Posted on September 13, 2018
By Marj Ibanez
September 13, Pasig City – Key stakeholders from civil society organizations, the academe, media, political formations, and the basic sectors gathered today to generate insights on the concept and practice of populism in the country. The forum analyzed the key challenges posed by populism and identified action points for protecting and defending democracy against the populist push and tendencies towards an authoritarian, strongman rule.
INCITEGov convened the forum in partnership with the Jessie Robredo Institute of Governance (JRIG) with support from the Asian Democratic Research Network (ADRN). The forum is part of a regional initiative by ADRN to come up annually with State of Democracy Reports from various countries in Asia.
Dr. Ador Torneo, Director of De La Salle University-Jesse M. Robredo Institute of Governance (JRIG) welcomed the participants and explained the objectives of the forum. He observed that the country is living in interesting times, marked by risks and uncertainties as well as by opportunities for creative and innovative energies of citizens. He noted how it is important to learn the lessons of history to ensure that they will never be repeated and forgotten.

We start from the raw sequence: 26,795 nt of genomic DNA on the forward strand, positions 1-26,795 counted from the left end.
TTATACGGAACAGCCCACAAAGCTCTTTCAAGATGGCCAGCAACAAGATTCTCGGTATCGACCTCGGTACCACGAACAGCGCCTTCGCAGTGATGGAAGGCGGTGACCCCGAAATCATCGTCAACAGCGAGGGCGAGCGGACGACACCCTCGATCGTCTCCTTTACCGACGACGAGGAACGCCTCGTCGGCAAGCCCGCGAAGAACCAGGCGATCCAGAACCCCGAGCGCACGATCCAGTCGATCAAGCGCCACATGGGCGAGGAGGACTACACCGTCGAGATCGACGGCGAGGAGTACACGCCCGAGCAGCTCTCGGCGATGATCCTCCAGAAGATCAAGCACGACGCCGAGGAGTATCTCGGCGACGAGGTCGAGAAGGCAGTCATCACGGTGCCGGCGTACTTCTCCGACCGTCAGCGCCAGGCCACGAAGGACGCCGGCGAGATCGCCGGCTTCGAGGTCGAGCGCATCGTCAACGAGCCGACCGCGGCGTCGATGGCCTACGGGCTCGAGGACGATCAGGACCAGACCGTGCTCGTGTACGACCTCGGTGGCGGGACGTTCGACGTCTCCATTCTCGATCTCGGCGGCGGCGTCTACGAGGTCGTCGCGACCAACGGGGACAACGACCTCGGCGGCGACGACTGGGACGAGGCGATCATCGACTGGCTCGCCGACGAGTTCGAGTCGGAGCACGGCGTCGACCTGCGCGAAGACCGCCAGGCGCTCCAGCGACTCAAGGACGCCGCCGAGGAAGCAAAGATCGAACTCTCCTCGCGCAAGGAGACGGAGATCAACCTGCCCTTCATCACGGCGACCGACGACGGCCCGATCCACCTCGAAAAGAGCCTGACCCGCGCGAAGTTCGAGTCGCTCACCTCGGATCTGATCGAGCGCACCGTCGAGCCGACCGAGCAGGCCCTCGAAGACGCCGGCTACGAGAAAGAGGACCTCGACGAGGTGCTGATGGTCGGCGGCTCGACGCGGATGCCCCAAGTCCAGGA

The forum consisted of three sections. The first session, Understanding Populism in the Philippines, consisted of the following panelists: Dr. Ronald Mendoza, Dean of the Ateneo School of Government; Dr. Jean Encinas-Franco of the UP-Diliman Department of Political Science, and Ms. Cleve Arguelles, Assistant Professor and Chair of Political Science Department of UP-Manila. The second session was anchored by JRIG and focused on the theme, Populism in the Age of Social Media. The study was presented by JRIG Director Dr. Francisco Magno. Reactors included Mr. Louie Montemar, Associate Professor at the PUP College of Social Sciences Department; Ms. Carmina Untalan, PhD candidate for International Relations and Politics at Osaka University; and Dr. Cheryll Ruth R. Soriano, Associate Professor at the DLSU Department of Communications. The third section was a presentation by Ms. Teresita Quintos-Deles of the study by INCITEGov on Civil Society Responses to Populist Leadership. Reactors in this session included Mr. Manuel L. Quezon III, columnist at the Philippine Daily Inquiter and editor-at-large of SPOT.ph; Mr. Sixdon Donato Macasaet, Executive Director of CODE-NGOl and Ms. Samira Gutoc-Tomawis, former member of the Bangsamoro Transition Committee. Overall emcee for the event was Ms. Mardi Mapa-Suplido, former board member of INCITEGov. Mr. Edilberto de Jesus, a current member of the INCITEGov Board, moderated the first session.